The seasonal distribution, diel vertical distribution and feeding behavior of Paraeuchaeta concinna in the shallow subtropical coastal waters of eastern Hong Kong
© Wong et al.; licensee BioMed Central Ltd. 2012
Received: 3 May 2012
Accepted: 26 October 2012
Published: 5 November 2012
Predatory copepods of the family Euchaetidae are widely distributed in polar, temperate, subtropical and tropical oceans. Paraeuchaeta concinna is the most abundant Euchaetidae in the subtropical coastal seas of Hong Kong and southern China. However, compared to Euchaetidae species in temperate and polar regions, relatively little information is available on the ecology of P. concinna and other Euchaetidae species in the subtropical oceans. This paper provides information on the seasonal abundance of P. concinna in the coastal seas of eastern Hong Kong. The diel vertical distribution of P. concinna, feeding behavior, and predation impact on mesozooplankton in eastern Hong Kong were also investigated.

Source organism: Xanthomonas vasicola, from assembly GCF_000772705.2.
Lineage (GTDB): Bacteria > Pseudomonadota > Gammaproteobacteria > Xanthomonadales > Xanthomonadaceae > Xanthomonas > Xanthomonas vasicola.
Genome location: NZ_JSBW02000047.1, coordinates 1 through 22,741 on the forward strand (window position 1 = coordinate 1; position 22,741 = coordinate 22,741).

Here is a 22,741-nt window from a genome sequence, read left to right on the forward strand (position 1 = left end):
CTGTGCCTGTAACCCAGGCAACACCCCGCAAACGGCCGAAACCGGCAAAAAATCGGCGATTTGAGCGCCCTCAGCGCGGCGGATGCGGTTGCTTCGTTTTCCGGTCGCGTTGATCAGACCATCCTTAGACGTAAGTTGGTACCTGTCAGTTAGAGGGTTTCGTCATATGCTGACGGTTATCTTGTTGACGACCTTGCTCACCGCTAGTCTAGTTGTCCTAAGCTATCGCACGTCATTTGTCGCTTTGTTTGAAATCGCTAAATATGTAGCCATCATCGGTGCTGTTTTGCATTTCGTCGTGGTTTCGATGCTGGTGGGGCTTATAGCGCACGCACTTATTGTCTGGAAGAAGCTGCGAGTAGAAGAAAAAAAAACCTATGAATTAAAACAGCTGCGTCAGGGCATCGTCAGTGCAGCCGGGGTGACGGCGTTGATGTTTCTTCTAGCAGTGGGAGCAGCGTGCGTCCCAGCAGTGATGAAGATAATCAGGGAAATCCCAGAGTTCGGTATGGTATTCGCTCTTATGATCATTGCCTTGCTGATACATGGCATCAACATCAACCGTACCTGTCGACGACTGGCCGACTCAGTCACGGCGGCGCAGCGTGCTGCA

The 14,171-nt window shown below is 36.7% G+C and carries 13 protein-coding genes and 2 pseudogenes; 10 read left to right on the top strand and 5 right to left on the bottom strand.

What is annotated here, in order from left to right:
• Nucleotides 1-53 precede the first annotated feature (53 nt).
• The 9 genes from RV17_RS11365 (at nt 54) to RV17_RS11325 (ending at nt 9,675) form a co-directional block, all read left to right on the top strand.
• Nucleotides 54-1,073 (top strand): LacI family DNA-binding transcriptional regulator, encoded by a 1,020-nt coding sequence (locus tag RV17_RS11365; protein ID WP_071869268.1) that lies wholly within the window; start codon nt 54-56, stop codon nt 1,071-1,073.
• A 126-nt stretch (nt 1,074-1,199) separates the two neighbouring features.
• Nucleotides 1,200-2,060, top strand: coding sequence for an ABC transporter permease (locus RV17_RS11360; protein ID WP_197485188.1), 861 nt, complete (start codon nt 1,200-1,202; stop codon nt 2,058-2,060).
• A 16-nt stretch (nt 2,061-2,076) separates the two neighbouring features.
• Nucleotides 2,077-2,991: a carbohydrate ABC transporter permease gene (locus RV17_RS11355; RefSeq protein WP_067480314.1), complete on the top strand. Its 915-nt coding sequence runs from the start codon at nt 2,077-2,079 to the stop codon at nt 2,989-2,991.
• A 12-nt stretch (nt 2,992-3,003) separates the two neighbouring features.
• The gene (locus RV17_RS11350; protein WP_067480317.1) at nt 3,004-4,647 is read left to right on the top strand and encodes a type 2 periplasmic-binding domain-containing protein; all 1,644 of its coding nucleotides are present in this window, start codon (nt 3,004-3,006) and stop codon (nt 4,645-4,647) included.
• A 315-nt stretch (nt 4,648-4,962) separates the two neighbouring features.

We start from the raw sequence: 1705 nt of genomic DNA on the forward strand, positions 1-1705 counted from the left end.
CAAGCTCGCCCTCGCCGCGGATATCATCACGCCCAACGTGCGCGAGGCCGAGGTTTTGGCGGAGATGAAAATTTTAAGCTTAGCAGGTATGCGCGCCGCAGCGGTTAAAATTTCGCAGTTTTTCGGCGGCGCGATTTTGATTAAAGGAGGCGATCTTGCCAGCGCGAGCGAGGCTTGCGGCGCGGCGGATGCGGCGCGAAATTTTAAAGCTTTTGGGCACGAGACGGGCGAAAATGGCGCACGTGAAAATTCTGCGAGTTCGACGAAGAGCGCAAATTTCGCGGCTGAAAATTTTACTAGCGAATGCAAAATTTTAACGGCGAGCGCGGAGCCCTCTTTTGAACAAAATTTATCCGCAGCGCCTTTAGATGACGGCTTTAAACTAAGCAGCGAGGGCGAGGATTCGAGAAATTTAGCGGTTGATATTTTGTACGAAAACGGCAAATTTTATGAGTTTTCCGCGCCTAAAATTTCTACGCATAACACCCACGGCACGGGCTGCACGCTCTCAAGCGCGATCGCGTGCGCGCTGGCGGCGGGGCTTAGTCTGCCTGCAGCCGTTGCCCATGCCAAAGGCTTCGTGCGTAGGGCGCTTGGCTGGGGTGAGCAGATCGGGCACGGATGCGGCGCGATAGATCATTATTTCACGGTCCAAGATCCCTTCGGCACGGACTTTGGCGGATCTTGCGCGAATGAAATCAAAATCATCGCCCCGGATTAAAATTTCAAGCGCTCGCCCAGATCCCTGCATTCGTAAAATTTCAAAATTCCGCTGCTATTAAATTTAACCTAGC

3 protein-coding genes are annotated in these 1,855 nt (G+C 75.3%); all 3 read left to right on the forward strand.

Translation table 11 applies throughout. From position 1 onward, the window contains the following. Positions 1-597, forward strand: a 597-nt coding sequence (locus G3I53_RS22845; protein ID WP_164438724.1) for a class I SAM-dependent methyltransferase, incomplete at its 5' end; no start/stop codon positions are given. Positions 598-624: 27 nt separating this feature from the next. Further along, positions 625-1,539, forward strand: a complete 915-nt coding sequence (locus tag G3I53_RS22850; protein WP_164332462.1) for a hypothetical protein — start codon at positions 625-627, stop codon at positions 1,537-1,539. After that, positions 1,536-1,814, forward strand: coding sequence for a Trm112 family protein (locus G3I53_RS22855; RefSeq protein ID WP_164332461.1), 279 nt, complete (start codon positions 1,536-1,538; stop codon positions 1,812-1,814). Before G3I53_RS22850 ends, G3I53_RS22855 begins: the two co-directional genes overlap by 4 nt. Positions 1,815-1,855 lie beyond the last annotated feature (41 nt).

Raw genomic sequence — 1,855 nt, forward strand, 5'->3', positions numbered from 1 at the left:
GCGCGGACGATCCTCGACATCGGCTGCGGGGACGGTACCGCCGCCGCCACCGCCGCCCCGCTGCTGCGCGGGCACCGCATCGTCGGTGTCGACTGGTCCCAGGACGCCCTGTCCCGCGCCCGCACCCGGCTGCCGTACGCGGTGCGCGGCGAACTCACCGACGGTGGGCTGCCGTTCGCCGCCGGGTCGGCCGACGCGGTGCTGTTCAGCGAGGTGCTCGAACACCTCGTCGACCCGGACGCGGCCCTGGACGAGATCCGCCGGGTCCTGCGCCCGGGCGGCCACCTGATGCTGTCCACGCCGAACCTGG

P. concinna is most abundant in winter and spring. Their abundance decreases shoreward, and densities are generally higher in the open waters of eastern Hong Kong than in the inner parts of Mirs Bay and Tolo Harbour. P. concinna exhibits both diel vertical migration and diel feeding rhythms in Mirs Bay. P. concinna females show strong preference for the copepods of the genera Acrocalanus, Paracalanus, and Parvocalanus, and remove ~4% of their standing stocks daily.
The low abundance of P. concinna during most of the year suggests it is not indigenous to coastal seas of eastern Hong Kong. P. concinna performs diel vertical migration, most likely as a strategy to avoid visual predation. Gut content analysis showed that Acrocalanus, Paracalanus, and Parvocalanus are highly preferred prey of P. concinna. A daily predation impact of ~4% of the standing stocks of Acrocalanus, Paracalanus, and Parvocalanus suggests that P. concinna may play an important role in regulating the populations of these small copepods in Mirs Bay, especially during winter and spring.
KeywordsParaeuchaeta concinna Seasonal distribution Diel vertical migration Feeding